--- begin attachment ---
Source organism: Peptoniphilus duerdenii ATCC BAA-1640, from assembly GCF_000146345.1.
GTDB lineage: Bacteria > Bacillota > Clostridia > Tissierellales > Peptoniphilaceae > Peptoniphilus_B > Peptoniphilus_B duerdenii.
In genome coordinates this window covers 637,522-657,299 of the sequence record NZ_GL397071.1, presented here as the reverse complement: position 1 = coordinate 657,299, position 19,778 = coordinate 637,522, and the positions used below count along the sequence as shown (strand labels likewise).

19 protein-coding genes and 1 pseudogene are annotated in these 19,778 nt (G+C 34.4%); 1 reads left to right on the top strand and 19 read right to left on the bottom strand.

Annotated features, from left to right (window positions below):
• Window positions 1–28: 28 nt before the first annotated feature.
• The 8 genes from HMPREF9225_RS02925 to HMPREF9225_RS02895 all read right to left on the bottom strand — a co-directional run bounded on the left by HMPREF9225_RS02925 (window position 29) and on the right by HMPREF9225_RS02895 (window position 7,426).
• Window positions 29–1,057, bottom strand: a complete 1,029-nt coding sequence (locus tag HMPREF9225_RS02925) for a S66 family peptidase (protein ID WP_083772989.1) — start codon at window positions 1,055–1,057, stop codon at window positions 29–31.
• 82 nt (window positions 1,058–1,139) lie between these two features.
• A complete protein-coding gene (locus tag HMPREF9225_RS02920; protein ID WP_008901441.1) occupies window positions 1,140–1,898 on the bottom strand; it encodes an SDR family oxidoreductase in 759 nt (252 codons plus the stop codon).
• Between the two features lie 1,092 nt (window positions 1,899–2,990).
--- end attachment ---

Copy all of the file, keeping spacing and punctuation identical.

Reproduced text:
Source organism: Peptoniphilus duerdenii ATCC BAA-1640, from assembly GCF_000146345.1.
GTDB lineage: Bacteria > Bacillota > Clostridia > Tissierellales > Peptoniphilaceae > Peptoniphilus_B > Peptoniphilus_B duerdenii.
In genome coordinates this window covers 637,522-657,299 of the sequence record NZ_GL397071.1, presented here as the reverse complement: position 1 = coordinate 657,299, position 19,778 = coordinate 637,522, and the positions used below count along the sequence as shown (strand labels likewise).

19 protein-coding genes and 1 pseudogene are annotated in these 19,778 nt (G+C 34.4%); 1 reads left to right on the top strand and 19 read right to left on the bottom strand.

Annotated features, from left to right (window positions below):
• Window positions 1–28: 28 nt before the first annotated feature.
• The 8 genes from HMPREF9225_RS02925 to HMPREF9225_RS02895 all read right to left on the bottom strand — a co-directional run bounded on the left by HMPREF9225_RS02925 (window position 29) and on the right by HMPREF9225_RS02895 (window position 7,426).
• Window positions 29–1,057, bottom strand: a complete 1,029-nt coding sequence (locus tag HMPREF9225_RS02925) for a S66 family peptidase (protein ID WP_083772989.1) — start codon at window positions 1,055–1,057, stop codon at window positions 29–31.
• 82 nt (window positions 1,058–1,139) lie between these two features.
• A complete protein-coding gene (locus tag HMPREF9225_RS02920; protein ID WP_008901441.1) occupies window positions 1,140–1,898 on the bottom strand; it encodes an SDR family oxidoreductase in 759 nt (252 codons plus the stop codon).
• Between the two features lie 1,092 nt (window positions 1,899–2,990).